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Roddy Graham's Blog: 13 November 2008 - Plug and go

Date: 13 November 2008

Roddy Graham is chairman of the ICFM and commercial director of Leasedrive Velo

We all know is that there is no panacea for our green transport problems. Solutions will come from a variety of different sources from use of lightweight materials, even better engineered internal combustion engines, more refined fuels, bio-fuels, hybrids, etc.

And one option gaining increased favour is the electric vehicle. With fuel cell technology improving the possibility of wider take-up of this solution, we are hearing of more trials taking place.

The latest news is that Amey is trying out Smart electric cars in Birmingham, Oxford and Plymouth. This comes hot on the heels of an electric scooter being tested by Lothian and Borders Police in Edinburgh as a potential replacement for the patrol car.

One of the arguments against the electric vehicle is that you are replacing one kind of carbon footprint for another. If you charge an electric vehicle, you need to extract energy from the national grid, which means burning fossil fuels at local power stations.

Research conducted on behalf of the Department for Business Enterprise and Regulatory Reform and the Department for Transport has now placed a green cost on recharging electric vehicles. According to the study, greenhouse gasses could be cut by as much as 40% even though there is reliance on burning fossil fuels to charge the electric vehicles.

The study by Arup and Cenex also indicates the national grid has sufficient capacity to handle the extra demand placed on it despite denials today by Government that in 10 years the lights could go out at regular intervals.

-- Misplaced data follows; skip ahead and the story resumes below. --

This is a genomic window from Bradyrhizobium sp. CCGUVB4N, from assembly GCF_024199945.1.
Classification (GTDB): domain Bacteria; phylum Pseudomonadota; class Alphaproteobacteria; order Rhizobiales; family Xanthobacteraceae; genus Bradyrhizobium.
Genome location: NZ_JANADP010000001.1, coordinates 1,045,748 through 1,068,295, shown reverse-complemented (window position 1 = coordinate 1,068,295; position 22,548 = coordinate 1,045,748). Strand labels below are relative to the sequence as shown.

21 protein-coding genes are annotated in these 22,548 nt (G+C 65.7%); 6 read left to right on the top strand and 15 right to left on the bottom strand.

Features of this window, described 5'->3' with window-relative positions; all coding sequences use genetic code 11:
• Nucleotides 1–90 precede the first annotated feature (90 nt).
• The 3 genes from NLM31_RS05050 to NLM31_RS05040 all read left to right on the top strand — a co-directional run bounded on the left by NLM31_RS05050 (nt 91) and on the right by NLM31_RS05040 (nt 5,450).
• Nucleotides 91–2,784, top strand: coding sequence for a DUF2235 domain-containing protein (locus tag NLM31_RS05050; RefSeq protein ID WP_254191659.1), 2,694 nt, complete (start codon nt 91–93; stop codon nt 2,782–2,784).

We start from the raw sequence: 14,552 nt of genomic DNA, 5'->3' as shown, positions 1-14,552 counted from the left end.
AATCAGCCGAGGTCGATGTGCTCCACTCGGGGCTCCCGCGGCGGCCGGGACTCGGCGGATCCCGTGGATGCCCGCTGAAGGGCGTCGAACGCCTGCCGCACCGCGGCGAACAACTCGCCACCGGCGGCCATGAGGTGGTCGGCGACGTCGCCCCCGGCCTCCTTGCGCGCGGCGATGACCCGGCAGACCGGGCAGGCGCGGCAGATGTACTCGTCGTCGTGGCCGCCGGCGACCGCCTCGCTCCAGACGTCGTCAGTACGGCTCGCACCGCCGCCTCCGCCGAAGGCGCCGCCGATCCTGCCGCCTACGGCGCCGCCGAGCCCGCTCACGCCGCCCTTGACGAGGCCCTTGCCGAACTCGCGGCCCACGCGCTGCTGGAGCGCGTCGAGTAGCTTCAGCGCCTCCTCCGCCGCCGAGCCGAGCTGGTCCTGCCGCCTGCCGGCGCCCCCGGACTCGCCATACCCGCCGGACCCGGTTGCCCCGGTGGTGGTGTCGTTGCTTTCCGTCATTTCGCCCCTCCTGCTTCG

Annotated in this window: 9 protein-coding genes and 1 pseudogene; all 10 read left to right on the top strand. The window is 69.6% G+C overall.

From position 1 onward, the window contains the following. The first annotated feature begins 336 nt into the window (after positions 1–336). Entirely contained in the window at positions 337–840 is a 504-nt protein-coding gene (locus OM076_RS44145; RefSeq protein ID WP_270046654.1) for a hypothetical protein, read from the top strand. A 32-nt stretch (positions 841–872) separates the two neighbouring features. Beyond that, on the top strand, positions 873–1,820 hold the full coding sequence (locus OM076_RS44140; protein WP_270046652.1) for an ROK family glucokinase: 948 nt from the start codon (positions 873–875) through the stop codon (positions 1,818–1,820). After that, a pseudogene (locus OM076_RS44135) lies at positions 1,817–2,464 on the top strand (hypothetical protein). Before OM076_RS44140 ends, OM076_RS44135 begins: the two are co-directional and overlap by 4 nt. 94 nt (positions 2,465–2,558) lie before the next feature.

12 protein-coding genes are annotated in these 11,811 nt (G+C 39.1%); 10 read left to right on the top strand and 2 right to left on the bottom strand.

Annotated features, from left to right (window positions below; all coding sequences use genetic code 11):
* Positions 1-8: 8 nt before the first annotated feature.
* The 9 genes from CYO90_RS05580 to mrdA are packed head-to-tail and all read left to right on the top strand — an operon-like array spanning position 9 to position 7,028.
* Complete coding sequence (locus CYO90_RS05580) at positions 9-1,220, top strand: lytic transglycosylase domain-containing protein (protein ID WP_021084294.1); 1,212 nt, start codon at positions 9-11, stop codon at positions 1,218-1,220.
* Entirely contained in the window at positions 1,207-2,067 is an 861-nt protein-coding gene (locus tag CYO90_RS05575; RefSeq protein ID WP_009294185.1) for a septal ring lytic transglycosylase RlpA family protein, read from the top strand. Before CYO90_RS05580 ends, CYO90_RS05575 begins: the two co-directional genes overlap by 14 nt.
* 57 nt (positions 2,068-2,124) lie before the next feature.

Furthermore, as charging would take place mostly overnight, drivers of electric vehicles would be taking advantage of off-peak electricity.

Last month, the Technology Strategy Board unveiled a £10m project, co-funded by the DfT, to pilot up to 100 low-carbon demonstration vehicles across the UK to promote electric and hybrid vehicles in real-life situations. The Board is also to invest a further £10m on the 'electrification' of road transport.

It would appear that fresh impetus has been given to promoting the take-up of electric vehicles, which undoubtedly are a good solution in urban areas. The only major drawback I see is one of silence. How will pedestrians avoid stepping out into the path of electric vehicles when for years now they have not had the familiarity of listening out for the local milk float? Technology will have to be deployed to make such vehicles better heard on the road.

One thing's for sure, the rise in popularity of the electric vehicle will give new meaning to the 'Plug and Go' slogan!